Later today, Governor McCrory will announce his proposals to convert the Department of Commerce into a public private partnership that administers at least some of the state’s economic development programs. North Carolina taxpayers should be concerned.
Although we won’t know the specifics of this privatization scheme until the Governor’s announcement, we do know from previous public statements that the plan will likely involve the creation of a nonprofit economic development authority that receives financial support from both taxpayers and corporate donations in exchange for overseeing a range of activities related to industrial recruitment, existing industry support, and possibly small business development. This may also include administration of the state’s incentive programs—the Job Development Investment Grants (JDIGs), the OneNC Fund, and the Jobs Maintenance and Capital program for large employers.
Privatizing economic development isn’t new—a number of states have experimented with this approach over the past two decades, and the results are not encouraging. According to one recent report, states that have adopted public private partnerships for their economic development efforts have seen the misuse of taxpayer dollars, questionable incentive awards to failing companies, the appearance of pay-to-play incentive granting to those companies providing financial support to the partnership, and frequent lack of transparency and accountability with how the partnership spends taxpayer dollars.
And to top it all off, many of these partnerships haven’t proven to be very effective in generating the job creation results promised.
For example, a recent report by Americans for Prosperity found that despite offering $1.7 billion in incentive grants from 1995 to 2005, Enterprise Florida (the Sunshine state’s public private partnership) could only report 103,000 jobs created—less than half the original target. Additionally, Wisconsin’s first experiment with privatizing economic development in the 1990s was so plagued by scandal and ineffectiveness that the partnership was dissolved and economic development functions were moved back into state government. Moreover, the job creation results generated by partnerships in other states have also been disputed in states ranging from Florida and Indiana to Utah and Wyoming.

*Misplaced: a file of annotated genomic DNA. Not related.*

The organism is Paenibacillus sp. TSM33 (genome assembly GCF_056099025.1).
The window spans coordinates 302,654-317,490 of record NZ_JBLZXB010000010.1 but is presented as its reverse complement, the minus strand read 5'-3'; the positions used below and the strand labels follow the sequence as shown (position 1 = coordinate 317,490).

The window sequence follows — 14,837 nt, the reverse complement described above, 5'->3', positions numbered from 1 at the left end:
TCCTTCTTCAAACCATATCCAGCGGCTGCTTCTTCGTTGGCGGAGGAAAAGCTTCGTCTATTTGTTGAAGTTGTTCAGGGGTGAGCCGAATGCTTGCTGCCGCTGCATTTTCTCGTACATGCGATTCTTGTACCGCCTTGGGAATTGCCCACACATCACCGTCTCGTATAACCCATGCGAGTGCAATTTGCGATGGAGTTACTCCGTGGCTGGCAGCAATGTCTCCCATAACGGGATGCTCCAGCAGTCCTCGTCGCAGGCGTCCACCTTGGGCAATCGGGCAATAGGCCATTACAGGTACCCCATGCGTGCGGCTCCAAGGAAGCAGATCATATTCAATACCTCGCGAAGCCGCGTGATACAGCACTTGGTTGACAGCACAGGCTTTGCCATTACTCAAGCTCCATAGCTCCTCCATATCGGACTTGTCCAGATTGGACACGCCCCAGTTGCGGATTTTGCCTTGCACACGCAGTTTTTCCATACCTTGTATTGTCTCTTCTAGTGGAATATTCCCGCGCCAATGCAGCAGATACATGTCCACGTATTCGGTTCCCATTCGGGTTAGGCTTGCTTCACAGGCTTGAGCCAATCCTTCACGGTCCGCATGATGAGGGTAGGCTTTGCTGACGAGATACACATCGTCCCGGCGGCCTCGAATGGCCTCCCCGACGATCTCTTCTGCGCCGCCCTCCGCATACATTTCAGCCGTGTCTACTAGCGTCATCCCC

Given the poor track record of privatizing economic development in other states, Governor McCrory needs to answer several important questions about his own privatization scheme:
Question #1. How will you avoid the ethical breaches that have dogged other states who have pursued privatization, especially the conflicts of interest and pay-to-play problems that seem inherent in this approach?
Question #2. Why do you think this will be more effective than our current system, when so many other states have seen poor results with their own privatization efforts?
Question #3. What happens to the Division of Employment Security (which taxpayers just paid millions of dollars to merge with Commerce in 2011)? What agency will administer the federal funding associated with workforce development and the Community Development Block Grant?
Governor McCrory should be applauded for seeking to promote job creation across North Carolina in the midst of a difficult economic recovery, but his proposal to privatize the Department of Commerce is a road other states have traveled with few positive results. Before North Carolina starts down this road as well, the Governor needs to explain why his privatization scheme will produce better results than those in other states.